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Capertee, New South Wales facts for kids

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New South Wales
Royal Hotel, Capertee, New South Wales.jpg
The Royal Hotel, Capertee.
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Population 145 (2016 census)
Postcode(s) 2846
Elevation 808 m (2,651 ft)
LGA(s) City of Lithgow
State electorate(s) Bathurst
Federal Division(s) Calare

Capertee (pronounced Kay-per-tee) is a village 45 km north of Lithgow, New South Wales, Australia. It is on an elevated site (808 metres) above the Capertee Valley. In 2016, the township had a population of 145 people. The Castlereagh Highway (previously known as the Mudgee Road) links Capertee with Lithgow to the south and Mudgee to the north. The township is surrounded by National Parks and grazing land. Principal employment is in coal mining, farming and tourism-related services. The Capertee Valley forms a part of the catchment area of the Hawkesbury River, but the village lies very close to the Great Divide watershed, with the Turon River catchment nearby to its west.


Prior to European settlement, the Caperteee district was occupied by the Wiradjuri people. The first European explorer to traverse the district was James Blackman, who journeyed through to the Mudgee area in 1821. Sheep properties were later established in the area during the 1840s, producing quality wool.

The town itself dates from the time of the establishment of the railway station in 1882. The station and nearby station master's residence date from this period while several other extant buildings date from the late 19th and early 20th century. Henry Lawson mentions the wild beauty of the Capertee area in his poem "Song of the Old Bullock Driver" which was published in Verses, Popular and Humorous (1900).

From 1882 Capertee was a temporary terminus of a railway branch line from Wallerawang on the main Western railway line. When the line was extended to Mudgee, there was no flat ground on which to build a crossing loop, so Capertee ended up with an unusual dead-end crossing siding instead. The line still operates although the railway station is closed.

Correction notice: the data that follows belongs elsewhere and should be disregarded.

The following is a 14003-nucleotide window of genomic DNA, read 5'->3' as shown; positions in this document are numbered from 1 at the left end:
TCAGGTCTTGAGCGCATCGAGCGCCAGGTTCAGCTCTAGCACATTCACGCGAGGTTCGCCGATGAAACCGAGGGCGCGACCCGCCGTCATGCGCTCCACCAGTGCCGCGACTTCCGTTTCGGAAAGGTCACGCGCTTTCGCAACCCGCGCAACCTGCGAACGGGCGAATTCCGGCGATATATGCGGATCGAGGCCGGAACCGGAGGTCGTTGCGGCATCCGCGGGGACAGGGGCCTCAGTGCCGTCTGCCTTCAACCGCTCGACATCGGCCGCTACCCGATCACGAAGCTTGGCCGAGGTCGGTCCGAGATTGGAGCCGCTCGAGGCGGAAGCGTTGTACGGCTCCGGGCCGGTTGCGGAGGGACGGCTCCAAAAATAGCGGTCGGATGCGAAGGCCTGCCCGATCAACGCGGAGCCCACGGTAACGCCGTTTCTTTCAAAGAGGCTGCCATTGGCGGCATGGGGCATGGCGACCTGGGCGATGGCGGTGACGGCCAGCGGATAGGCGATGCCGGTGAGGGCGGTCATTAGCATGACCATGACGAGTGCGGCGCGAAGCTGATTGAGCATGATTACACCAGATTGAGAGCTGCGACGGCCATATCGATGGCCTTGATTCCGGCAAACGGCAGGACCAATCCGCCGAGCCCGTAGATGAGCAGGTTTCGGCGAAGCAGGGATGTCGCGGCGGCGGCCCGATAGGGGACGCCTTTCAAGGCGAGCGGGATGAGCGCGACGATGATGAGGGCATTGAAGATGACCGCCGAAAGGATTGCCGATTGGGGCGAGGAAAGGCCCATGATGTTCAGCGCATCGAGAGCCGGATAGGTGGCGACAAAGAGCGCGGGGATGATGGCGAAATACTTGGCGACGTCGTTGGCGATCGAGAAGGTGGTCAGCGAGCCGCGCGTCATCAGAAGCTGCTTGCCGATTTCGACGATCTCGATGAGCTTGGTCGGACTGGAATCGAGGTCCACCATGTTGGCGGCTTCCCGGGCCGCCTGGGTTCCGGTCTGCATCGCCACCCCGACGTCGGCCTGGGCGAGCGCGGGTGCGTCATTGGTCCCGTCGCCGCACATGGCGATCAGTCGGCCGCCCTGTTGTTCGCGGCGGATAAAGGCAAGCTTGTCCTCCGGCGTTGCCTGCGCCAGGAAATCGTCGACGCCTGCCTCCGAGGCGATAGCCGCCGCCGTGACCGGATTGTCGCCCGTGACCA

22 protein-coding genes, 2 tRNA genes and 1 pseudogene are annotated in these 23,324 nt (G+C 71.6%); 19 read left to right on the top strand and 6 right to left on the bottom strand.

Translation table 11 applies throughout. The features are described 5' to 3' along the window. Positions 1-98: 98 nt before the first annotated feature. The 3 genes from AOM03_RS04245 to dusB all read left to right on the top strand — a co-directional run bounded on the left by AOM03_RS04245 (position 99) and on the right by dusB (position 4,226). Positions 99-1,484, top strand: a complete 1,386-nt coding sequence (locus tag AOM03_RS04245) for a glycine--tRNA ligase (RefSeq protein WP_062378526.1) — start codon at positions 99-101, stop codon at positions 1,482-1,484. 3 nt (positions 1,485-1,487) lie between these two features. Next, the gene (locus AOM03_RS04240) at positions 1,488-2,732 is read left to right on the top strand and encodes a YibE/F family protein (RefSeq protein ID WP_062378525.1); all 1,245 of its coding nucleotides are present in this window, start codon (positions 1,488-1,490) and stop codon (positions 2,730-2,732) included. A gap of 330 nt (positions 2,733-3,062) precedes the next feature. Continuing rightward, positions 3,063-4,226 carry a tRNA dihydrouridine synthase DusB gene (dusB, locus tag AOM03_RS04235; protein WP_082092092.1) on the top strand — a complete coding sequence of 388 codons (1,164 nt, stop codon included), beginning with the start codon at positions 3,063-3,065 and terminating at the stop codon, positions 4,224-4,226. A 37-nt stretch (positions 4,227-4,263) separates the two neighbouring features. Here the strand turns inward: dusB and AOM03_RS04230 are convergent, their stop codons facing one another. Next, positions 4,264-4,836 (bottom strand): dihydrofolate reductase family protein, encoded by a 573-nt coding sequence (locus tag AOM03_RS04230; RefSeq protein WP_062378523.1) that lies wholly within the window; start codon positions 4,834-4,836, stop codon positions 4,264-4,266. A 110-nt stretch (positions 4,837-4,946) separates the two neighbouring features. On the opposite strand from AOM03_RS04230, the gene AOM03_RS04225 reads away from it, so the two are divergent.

Capertee has a public school, police station, bush fire brigade hall, community hall (Progress Hall), public house (Royal Hotel), public telephone, two (rare) fibro constructed churches, and a combined garage/shop/post office. A community market is held on the third Sunday of each month in the Progress Hall.


Capertee is located in an area of great natural beauty and is popular with landscape painters, photographers, bird watchers and walkers. In the (2007) US published book Fifty Places to Go Birding Before You Die, author, Chris Santella lists Capertee Valley as one of only two locations in Australia selected in his top 50 world bird watching locations. Bird watchers are attracted by the diverse birdlife in the area. One "destination" bird is the rare regent honeyeater (Xanthomyza phrygia). Pearsons Lookout located 2 km south of the town offers panoramic views of Capertee valley.


Overnight accommodation is limited but is available at the Royal Hotel in the middle of the town. Houses and cabins, of varying quality and price range, are also available in Capertee and the surrounding area.

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